International Cricket Council's (ICC) chief executive, Manu Sawhney has revealed that they will be closely following the IPL as it will be a key factor to stage the T20 World Cup later this year in India. He added that it will be an enormous challenge to stage a World Cup in COVID times.
The T20 World Cup couldn't take place last year in Australia due to the global pandemic. But this year, it will be taking place amid COVID-19 in India in October-November. It has been a while since international cricket has resumed after a tumultuous time last year when most of the countries in the world were forced into a lockdown.
The 2020 IPL was successfully hosted by the BCCI in the UAE and given the vast nature of the tournament, it was some achievement. This year, the cash-rich league is most likely going to take place in India. ICC's chief executive, Manu Sawhney asserted that there will be a lot of risk with the global tournament as players from different countries would participate in the tourney. However, he admitted that the IPL will be a key factor in learning the protocols and hosting the T20 World Cup, later this year.
"It is extremely important for everybody to realise that in the case of risk mitigation, it is not a linear curve. For example, given a series which is a bilateral series, let's say between two teams, versus let's say a World Cup, which has 16 teams coming from 16 different countries into one country, the risks associated with that are exponentially larger and way different. And those are the complexities that all of us are right now are going through and understanding each day better than the day before as to what needs to be done," ESPNcricinfo quoted Sawhney as saying, reported Times Now.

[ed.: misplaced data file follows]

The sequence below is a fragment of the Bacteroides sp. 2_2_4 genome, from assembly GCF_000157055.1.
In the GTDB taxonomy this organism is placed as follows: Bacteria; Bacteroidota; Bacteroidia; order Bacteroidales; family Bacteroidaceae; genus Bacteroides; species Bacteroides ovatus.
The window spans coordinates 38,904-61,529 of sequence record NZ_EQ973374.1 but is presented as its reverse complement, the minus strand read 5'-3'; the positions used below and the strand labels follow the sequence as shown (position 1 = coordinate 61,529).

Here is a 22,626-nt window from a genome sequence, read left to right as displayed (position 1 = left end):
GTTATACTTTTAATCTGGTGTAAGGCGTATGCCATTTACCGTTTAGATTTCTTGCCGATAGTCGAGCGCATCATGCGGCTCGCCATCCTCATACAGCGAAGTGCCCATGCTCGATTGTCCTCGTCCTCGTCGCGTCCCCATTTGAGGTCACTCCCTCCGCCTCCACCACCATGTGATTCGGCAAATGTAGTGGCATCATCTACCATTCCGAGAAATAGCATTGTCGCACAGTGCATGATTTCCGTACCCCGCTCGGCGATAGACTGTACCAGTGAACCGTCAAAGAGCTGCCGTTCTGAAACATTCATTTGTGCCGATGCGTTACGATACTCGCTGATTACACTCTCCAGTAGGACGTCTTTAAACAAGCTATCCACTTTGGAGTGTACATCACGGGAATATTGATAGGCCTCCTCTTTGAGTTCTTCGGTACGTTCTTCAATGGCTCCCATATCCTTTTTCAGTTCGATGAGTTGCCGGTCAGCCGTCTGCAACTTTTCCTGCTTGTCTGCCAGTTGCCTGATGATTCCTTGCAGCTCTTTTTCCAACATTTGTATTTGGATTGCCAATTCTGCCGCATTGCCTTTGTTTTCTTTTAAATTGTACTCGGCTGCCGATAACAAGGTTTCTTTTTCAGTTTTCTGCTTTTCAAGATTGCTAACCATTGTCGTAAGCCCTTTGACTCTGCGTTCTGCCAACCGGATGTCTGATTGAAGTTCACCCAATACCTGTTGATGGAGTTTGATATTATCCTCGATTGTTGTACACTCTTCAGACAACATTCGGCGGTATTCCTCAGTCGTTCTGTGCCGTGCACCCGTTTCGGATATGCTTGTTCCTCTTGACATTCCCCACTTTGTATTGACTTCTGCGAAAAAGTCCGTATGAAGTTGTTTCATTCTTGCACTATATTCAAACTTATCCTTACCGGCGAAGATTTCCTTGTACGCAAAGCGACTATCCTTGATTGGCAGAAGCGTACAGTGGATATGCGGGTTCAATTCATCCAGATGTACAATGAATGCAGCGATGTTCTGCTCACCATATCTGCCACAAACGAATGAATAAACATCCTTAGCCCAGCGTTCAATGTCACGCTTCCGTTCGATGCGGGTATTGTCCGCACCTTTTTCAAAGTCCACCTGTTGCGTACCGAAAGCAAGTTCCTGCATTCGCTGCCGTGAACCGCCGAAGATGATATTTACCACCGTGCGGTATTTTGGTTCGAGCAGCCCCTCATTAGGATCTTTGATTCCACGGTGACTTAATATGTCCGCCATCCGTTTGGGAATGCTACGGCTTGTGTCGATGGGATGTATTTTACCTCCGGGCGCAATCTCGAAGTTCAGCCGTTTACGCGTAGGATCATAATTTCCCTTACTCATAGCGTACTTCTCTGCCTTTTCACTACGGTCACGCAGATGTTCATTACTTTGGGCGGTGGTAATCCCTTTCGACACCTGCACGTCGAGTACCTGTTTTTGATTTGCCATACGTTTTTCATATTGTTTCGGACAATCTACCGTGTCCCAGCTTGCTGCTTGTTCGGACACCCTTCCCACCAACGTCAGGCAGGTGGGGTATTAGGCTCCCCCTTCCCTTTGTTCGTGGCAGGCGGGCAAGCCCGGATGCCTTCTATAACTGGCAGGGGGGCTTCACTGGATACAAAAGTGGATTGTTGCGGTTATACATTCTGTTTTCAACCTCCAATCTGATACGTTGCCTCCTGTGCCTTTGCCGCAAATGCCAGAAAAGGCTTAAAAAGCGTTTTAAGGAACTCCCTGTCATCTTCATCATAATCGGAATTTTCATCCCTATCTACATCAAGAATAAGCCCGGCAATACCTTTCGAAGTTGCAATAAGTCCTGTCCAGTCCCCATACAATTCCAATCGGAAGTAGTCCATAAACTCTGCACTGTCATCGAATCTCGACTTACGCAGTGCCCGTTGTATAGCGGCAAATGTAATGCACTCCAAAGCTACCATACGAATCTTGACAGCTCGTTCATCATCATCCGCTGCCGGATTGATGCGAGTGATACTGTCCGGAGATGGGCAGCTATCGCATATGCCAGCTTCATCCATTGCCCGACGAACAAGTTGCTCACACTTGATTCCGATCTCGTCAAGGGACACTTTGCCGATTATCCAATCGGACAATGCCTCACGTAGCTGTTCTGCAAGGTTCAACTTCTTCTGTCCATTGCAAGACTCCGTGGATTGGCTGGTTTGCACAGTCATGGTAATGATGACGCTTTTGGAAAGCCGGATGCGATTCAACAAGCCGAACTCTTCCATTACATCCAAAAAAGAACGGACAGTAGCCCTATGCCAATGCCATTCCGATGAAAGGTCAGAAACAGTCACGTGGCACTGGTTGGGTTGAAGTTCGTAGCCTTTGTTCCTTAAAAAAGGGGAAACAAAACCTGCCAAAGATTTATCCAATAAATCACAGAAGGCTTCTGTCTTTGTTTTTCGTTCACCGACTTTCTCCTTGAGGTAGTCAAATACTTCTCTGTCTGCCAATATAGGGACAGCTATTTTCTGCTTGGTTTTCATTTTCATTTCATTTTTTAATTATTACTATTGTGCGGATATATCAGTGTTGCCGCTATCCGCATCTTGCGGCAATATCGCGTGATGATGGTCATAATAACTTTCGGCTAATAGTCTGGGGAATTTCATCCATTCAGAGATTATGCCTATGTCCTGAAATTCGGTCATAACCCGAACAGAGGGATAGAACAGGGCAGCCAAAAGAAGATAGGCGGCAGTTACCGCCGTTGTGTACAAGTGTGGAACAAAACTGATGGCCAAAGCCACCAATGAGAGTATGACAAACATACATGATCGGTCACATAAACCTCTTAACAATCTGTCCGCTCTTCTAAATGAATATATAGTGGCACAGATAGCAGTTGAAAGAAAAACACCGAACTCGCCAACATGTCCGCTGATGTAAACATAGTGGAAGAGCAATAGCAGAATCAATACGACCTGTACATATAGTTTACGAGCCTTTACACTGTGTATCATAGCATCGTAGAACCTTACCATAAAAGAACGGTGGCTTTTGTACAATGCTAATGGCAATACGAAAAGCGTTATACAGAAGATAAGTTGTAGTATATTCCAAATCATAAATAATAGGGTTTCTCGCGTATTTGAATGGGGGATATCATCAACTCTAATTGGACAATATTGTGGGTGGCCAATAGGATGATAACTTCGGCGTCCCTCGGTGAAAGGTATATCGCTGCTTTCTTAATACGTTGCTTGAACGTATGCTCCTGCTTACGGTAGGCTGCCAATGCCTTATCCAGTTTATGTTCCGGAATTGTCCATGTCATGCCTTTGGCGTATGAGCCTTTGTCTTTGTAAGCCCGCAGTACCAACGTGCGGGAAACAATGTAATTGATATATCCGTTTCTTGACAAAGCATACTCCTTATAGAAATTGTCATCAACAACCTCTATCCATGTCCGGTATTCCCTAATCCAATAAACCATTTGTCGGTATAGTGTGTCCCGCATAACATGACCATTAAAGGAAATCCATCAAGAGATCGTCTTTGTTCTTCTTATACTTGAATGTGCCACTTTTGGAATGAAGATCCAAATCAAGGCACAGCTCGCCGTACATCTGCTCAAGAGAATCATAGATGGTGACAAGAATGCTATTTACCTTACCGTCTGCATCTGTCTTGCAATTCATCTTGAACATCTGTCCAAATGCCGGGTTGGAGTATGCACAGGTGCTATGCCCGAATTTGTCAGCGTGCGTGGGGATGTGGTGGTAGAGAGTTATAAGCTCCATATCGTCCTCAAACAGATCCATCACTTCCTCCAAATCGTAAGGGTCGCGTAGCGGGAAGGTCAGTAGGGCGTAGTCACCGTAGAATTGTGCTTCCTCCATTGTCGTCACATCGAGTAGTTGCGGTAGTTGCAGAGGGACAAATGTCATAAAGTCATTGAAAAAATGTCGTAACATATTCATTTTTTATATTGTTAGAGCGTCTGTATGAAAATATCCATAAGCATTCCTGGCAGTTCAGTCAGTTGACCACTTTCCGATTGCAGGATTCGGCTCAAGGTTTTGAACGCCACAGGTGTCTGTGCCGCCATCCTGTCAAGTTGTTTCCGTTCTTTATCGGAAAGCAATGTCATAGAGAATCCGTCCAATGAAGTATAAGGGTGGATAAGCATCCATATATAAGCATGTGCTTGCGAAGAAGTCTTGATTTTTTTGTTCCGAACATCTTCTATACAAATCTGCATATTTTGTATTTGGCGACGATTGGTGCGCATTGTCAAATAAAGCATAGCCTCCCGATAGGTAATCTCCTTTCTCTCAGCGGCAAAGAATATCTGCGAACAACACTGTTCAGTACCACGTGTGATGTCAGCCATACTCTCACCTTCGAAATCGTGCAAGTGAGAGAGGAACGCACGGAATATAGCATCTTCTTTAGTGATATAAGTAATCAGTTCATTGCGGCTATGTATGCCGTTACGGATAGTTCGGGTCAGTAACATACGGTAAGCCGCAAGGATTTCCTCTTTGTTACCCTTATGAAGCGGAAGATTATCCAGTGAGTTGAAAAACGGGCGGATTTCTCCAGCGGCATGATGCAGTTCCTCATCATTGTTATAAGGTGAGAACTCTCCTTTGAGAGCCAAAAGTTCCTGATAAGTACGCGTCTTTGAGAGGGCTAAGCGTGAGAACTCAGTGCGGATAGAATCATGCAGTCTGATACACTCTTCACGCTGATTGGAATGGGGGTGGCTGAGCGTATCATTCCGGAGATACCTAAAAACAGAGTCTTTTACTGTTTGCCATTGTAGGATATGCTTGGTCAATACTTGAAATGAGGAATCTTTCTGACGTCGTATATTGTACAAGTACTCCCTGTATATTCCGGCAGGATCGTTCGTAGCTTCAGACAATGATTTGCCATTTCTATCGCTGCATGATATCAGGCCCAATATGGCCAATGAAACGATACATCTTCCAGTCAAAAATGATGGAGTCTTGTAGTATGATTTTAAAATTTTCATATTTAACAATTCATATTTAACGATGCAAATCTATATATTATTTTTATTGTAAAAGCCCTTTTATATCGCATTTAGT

"So, for us right now, learning from what is happening in the various T20 leagues, learning from what India is doing currently - and BCCI has done a great job - and post this the IPL will be a very key factor in terms of learnings before we look at what are the protocols we'll have to follow for the T20 [World Cup] later in the year," he added.
Given the risk factors involved Sawhney warned that there is also a high probability that things may not go as planned.
"But getting 16 teams from different countries with their quarantine protocols, with their risk factors....getting them into the country, then making sure the tournament happens and making sure that the players can then get back to their respective countries is an enormous challenge and a challenge where everybody needs to come together and everybody needs to realise that there is a high probability that things may not go as per plan. And to have the faith that everybody is trying to do his best to make things happen given the uncertainty which still exists," said Sawhney.